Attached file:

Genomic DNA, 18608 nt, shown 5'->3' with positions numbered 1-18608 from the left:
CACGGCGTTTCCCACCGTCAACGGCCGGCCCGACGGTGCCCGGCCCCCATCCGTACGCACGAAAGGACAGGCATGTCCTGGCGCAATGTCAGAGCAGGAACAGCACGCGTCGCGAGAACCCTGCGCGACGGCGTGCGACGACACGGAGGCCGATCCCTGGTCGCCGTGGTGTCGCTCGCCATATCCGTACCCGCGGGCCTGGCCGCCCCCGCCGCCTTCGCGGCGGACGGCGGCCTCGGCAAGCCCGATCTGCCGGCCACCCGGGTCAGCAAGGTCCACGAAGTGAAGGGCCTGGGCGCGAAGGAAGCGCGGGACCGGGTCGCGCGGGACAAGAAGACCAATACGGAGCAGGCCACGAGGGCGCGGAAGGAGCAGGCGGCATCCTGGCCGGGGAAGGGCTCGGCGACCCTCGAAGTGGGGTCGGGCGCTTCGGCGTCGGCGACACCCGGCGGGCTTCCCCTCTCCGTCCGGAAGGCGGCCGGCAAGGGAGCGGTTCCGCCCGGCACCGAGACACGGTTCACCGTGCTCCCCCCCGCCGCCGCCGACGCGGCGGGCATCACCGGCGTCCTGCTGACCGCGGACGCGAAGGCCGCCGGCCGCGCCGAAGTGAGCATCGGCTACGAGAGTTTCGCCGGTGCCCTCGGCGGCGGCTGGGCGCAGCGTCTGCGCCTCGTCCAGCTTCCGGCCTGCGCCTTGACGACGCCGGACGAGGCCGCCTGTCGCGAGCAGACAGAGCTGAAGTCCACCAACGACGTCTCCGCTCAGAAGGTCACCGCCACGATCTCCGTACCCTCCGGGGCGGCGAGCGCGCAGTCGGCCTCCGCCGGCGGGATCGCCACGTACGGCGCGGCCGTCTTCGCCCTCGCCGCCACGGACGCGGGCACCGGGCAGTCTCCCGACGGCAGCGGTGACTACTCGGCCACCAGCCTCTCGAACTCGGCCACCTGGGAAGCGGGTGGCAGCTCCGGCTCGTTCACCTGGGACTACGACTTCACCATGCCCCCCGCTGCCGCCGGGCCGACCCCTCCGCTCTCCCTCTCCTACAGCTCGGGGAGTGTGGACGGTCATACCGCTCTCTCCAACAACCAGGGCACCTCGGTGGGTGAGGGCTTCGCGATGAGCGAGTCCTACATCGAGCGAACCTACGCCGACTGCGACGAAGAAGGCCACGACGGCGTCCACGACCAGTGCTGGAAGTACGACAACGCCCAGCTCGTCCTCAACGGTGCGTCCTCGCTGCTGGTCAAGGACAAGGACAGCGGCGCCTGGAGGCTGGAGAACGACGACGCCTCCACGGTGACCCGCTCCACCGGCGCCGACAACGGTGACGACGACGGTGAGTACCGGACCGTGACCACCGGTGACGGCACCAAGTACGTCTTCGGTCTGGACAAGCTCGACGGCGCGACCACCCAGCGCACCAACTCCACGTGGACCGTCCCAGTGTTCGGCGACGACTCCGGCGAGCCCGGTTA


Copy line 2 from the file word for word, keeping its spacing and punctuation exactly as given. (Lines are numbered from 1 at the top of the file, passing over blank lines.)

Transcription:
CACGGCGTTTCCCACCGTCAACGGCCGGCCCGACGGTGCCCGGCCCCCATCCGTACGCACGAAAGGACAGGCATGTCCTGGCGCAATGTCAGAGCAGGAACAGCACGCGTCGCGAGAACCCTGCGCGACGGCGTGCGACGACACGGAGGCCGATCCCTGGTCGCCGTGGTGTCGCTCGCCATATCCGTACCCGCGGGCCTGGCCGCCCCCGCCGCCTTCGCGGCGGACGGCGGCCTCGGCAAGCCCGATCTGCCGGCCACCCGGGTCAGCAAGGTCCACGAAGTGAAGGGCCTGGGCGCGAAGGAAGCGCGGGACCGGGTCGCGCGGGACAAGAAGACCAATACGGAGCAGGCCACGAGGGCGCGGAAGGAGCAGGCGGCATCCTGGCCGGGGAAGGGCTCGGCGACCCTCGAAGTGGGGTCGGGCGCTTCGGCGTCGGCGACACCCGGCGGGCTTCCCCTCTCCGTCCGGAAGGCGGCCGGCAAGGGAGCGGTTCCGCCCGGCACCGAGACACGGTTCACCGTGCTCCCCCCCGCCGCCGCCGACGCGGCGGGCATCACCGGCGTCCTGCTGACCGCGGACGCGAAGGCCGCCGGCCGCGCCGAAGTGAGCATCGGCTACGAGAGTTTCGCCGGTGCCCTCGGCGGCGGCTGGGCGCAGCGTCTGCGCCTCGTCCAGCTTCCGGCCTGCGCCTTGACGACGCCGGACGAGGCCGCCTGTCGCGAGCAGACAGAGCTGAAGTCCACCAACGACGTCTCCGCTCAGAAGGTCACCGCCACGATCTCCGTACCCTCCGGGGCGGCGAGCGCGCAGTCGGCCTCCGCCGGCGGGATCGCCACGTACGGCGCGGCCGTCTTCGCCCTCGCCGCCACGGACGCGGGCACCGGGCAGTCTCCCGACGGCAGCGGTGACTACTCGGCCACCAGCCTCTCGAACTCGGCCACCTGGGAAGCGGGTGGCAGCTCCGGCTCGTTCACCTGGGACTACGACTTCACCATGCCCCCCGCTGCCGCCGGGCCGACCCCTCCGCTCTCCCTCTCCTACAGCTCGGGGAGTGTGGACGGTCATACCGCTCTCTCCAACAACCAGGGCACCTCGGTGGGTGAGGGCTTCGCGATGAGCGAGTCCTACATCGAGCGAACCTACGCCGACTGCGACGAAGAAGGCCACGACGGCGTCCACGACCAGTGCTGGAAGTACGACAACGCCCAGCTCGTCCTCAACGGTGCGTCCTCGCTGCTGGTCAAGGACAAGGACAGCGGCGCCTGGAGGCTGGAGAACGACGACGCCTCCACGGTGACCCGCTCCACCGGCGCCGACAACGGTGACGACGACGGTGAGTACCGGACCGTGACCACCGGTGACGGCACCAAGTACGTCTTCGGTCTGGACAAGCTCGACGGCGCGACCACCCAGCGCACCAACTCCACGTGGACCGTCCCAGTGTTCGGCGACGACTCCGGCGAGCCCGGTTA